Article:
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Cnr of Gunn Parade & East Beach Road
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 East Beach Tourist Park TASMANIA

Tasmania Travel Tips

Tasmania is Australia’s heart-shaped island state. Located 240km to the south-east of the Australian continent, Tasmania (or Tassie, as it is affectionately known) is home to a population of approximately 510,000 people.

Although Tasmania is a proud part of Australia, its differences make it a very special place –

Our cities are smaller, with no skyscrapers or traffic jams. Our people are so friendly that Hobart (Tasmania’s capital city) was named the World’s second friendliest city in 2012 by Conde Nast Traveller Magazine. Our cities are only a short drive away from surf beaches with crashing waves, or walking trails in world-heritage protected forests, or a peaceful spot by the river to read a book and relax.

With air so clear that when you first feel it you will breathe it in deeply – and again, and again, and again; with a night sky so clear that you will see more stars than you thought existed; with trees so large that you will think your eyes are playing tricks on you, Tasmania is a place to be explored, and loved, and enjoyed.

Founded: 1803

Size: 68,331 Square Kilometres (over twice the size of Taiwan, similar in size to Ireland and Hokkaido


Tasmania has what is known as a “temperate” climate. This means that our summers are not too hot, and our winters are not too cold. Similar to Switzerland, France and Italy, we have four distinct seasons in Tasmania: Summer, Autumn, Winter and Spring.


What do I need to know about taking my dog on a road trip with my family?

For some pet parents, a trip's no fun if the four-legged members of the family can't come. But traveling can be highly stressful, both for you and your animal companions. With thoughtful preparation, you can ensure a safe and comfortable trip for everyone.

Take some time to prepare for your road trip with your pet so that your holiday is safe and relaxed for both of you. Following are some basic points to keep in mind when taking your dog on holiday with you:

  • Make sure your dog is microchipped and that your contact details are up to date and recorded on the microchip register. There are 6 microchip registers in Australia, make sure the one you and your dog are recorded on is recognised nationally (and not just in your state). If your register is only state-based it's a good idea to also register on a national register  This is very important so that you can be contacted if your dog is lost at any point (including interstate). Also attach an ID tag with your contact details on it to your dog's collar. If your dog has to be registered in your state, also make sure their registration is up to date.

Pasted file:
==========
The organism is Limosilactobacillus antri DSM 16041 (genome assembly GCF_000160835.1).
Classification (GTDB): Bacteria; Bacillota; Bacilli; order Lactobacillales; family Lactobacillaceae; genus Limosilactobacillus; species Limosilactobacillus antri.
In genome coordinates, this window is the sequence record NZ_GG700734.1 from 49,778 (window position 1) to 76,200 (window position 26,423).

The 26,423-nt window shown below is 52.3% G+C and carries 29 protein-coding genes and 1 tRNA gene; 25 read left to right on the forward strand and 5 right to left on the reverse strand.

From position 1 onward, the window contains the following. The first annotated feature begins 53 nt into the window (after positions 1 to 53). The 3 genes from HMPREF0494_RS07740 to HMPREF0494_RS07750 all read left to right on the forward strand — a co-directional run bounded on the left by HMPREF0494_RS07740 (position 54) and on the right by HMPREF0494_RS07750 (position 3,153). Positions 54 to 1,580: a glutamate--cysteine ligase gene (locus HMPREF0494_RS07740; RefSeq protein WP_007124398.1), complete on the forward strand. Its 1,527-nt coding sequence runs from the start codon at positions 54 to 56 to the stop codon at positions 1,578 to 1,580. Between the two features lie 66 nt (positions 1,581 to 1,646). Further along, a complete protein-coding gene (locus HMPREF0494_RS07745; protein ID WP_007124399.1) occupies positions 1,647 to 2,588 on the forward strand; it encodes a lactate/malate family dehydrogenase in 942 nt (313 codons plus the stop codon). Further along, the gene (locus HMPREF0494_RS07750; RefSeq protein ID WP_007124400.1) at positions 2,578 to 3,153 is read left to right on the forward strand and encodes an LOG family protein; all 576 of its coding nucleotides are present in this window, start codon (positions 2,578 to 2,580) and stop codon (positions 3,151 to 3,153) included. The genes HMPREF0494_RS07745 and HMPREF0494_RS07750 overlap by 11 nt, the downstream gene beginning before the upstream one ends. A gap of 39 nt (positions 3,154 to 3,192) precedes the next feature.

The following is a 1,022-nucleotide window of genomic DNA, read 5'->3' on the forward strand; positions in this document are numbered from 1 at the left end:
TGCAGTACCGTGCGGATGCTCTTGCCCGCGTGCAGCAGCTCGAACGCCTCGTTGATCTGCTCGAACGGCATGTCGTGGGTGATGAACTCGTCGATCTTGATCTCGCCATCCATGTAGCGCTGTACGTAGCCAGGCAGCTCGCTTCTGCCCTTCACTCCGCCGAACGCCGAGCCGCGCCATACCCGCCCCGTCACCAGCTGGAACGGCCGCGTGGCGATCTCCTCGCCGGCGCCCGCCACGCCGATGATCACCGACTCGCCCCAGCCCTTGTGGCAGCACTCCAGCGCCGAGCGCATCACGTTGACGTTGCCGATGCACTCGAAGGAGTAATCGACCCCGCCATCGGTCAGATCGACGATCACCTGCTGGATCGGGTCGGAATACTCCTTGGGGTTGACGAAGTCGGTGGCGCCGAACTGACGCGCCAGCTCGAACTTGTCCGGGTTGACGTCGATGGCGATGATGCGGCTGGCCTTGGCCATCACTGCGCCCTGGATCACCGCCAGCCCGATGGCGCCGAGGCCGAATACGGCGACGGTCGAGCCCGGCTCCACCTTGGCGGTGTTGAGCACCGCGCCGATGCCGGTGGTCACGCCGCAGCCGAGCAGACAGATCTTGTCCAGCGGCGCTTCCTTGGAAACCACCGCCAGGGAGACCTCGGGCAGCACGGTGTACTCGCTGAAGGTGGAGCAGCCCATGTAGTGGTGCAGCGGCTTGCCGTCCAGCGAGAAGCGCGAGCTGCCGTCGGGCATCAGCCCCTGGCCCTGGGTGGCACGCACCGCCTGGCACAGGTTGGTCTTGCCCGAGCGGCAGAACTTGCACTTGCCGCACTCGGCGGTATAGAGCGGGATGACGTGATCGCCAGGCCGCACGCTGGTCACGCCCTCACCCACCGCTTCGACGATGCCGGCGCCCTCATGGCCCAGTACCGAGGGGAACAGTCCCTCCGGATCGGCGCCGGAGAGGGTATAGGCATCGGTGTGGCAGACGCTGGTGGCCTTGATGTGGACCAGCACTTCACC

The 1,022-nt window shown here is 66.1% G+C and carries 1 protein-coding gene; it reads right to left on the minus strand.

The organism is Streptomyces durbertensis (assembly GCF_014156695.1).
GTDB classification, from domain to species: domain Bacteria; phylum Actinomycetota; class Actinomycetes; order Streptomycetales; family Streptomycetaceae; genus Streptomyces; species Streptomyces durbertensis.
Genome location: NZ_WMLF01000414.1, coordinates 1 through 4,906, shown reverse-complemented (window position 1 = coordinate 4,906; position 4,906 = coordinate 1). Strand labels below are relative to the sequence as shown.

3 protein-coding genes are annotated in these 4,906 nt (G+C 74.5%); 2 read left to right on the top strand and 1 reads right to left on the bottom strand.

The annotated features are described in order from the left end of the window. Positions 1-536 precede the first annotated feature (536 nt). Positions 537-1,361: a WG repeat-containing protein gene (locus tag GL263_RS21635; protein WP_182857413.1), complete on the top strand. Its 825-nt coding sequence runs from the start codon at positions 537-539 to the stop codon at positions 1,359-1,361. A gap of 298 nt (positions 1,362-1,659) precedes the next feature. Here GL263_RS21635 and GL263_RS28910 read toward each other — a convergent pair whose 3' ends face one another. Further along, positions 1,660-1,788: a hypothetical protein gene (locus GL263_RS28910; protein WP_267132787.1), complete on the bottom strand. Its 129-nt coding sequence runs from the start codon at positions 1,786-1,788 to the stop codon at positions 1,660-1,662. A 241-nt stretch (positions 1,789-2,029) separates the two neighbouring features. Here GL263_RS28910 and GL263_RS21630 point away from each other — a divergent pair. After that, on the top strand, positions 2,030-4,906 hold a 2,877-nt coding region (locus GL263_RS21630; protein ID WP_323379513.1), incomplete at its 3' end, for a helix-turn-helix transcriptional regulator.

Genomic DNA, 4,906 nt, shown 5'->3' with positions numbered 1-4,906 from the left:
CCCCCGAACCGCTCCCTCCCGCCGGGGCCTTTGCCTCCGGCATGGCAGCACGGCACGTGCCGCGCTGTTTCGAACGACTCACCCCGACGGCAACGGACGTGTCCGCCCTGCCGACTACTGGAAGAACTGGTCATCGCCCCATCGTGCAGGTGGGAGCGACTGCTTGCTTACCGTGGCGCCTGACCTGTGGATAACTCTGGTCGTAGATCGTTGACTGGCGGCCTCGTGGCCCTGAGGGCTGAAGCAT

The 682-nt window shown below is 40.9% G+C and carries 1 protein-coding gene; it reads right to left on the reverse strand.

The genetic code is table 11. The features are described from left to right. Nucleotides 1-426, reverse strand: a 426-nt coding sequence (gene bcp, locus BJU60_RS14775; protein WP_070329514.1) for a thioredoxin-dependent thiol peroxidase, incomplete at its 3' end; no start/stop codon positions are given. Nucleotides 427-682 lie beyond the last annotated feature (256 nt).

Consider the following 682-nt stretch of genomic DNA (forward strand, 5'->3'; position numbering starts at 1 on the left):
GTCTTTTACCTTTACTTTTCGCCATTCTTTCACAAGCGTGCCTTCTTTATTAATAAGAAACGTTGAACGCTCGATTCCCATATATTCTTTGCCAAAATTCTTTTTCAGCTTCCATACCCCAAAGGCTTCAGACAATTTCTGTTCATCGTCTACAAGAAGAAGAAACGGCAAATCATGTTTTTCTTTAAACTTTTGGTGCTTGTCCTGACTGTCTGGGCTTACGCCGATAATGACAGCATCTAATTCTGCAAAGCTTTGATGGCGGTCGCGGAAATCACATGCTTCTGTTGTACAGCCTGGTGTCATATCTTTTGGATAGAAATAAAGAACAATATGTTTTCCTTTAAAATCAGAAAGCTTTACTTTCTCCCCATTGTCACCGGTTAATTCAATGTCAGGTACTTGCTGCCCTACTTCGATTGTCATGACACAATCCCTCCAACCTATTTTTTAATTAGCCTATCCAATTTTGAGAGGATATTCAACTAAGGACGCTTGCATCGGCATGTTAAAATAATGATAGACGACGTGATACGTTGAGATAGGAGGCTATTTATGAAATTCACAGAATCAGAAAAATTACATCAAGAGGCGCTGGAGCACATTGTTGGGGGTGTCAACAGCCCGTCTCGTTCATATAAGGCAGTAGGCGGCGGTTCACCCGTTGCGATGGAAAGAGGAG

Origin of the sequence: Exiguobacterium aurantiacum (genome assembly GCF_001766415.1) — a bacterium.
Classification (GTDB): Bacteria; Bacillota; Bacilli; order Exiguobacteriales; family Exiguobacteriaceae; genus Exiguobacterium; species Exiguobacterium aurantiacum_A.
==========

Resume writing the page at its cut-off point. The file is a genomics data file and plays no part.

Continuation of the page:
• Check the laws that apply to transporting dogs by road in the relevant states. Check the state Road Traffic Authority (or equivalent) Road Rules.

  • Make sure that your dog is healthy enough to travel and that all of their vaccinations, worming and flea treatment is up to date before setting off. If your pet takes any prescription medication make sure that you have enough to see you through the holiday. Talk to your vet for advice including paralysis tick prevention (see article here).

  • Before you leave for your trip you will need to ensure your dog will be comfortable and safe during the trip. 

  • Vehicle restraints for dogs are widely available and include restraints that either attach to existing seat belts or have buckles that clip directly into the seat belt. Generally, restraints may be attached to the dog’s collar or harness. Some groups advocate the use of pet transport containers or crates (appropriately secured within the car).  Transport containers should enable the animal to lie down comfortably in a natural position, stand and sit erect, turn around and stretch with clearance.

  •  It is a good idea to make sure that your dog is used to travelling by car before you set off.

  • Never leave your dog unattended in a car. Dogs can die very quickly from heat stress, even in mild weather.

  • Remember to stop for plenty of toilet breaks during your road trip to avoid toileting accidents in the car and time for      on-lead exercise outside of the vehicle, in a safe and secure area. Even the most well-trained dog can become exuberant and unpredictable in a new, exciting environment. Keep your dog on a lead when in an unfamiliar environment so that they are secure if they take fright at any unfamiliar sights or sounds.

  • If possible, have the contact details of the local vet at your end destination or vet clinics along the way (if it's a long trip) at hand in case you need to make an appointment.


Things you should pack for your dog are:

- Your pet's regular food and treats. Don't forget a can opener if your dog eats tinned food.

- Bedding and/or a travel crate to sleep in

- Food and water bowls. Always carry enough bottles of fresh water in case you can't find a tap

- Collar/harness and lead

- Your dog's favourite toy(s)

- Grooming equipment including a towel in case your dog gets wet

- a 'pooper scooper' and plastic bags to clean up after your dog 

- any required medications and a first aid kit

To find pet friendly accommodation it's easiest to start by doing some online research for pet friendly places.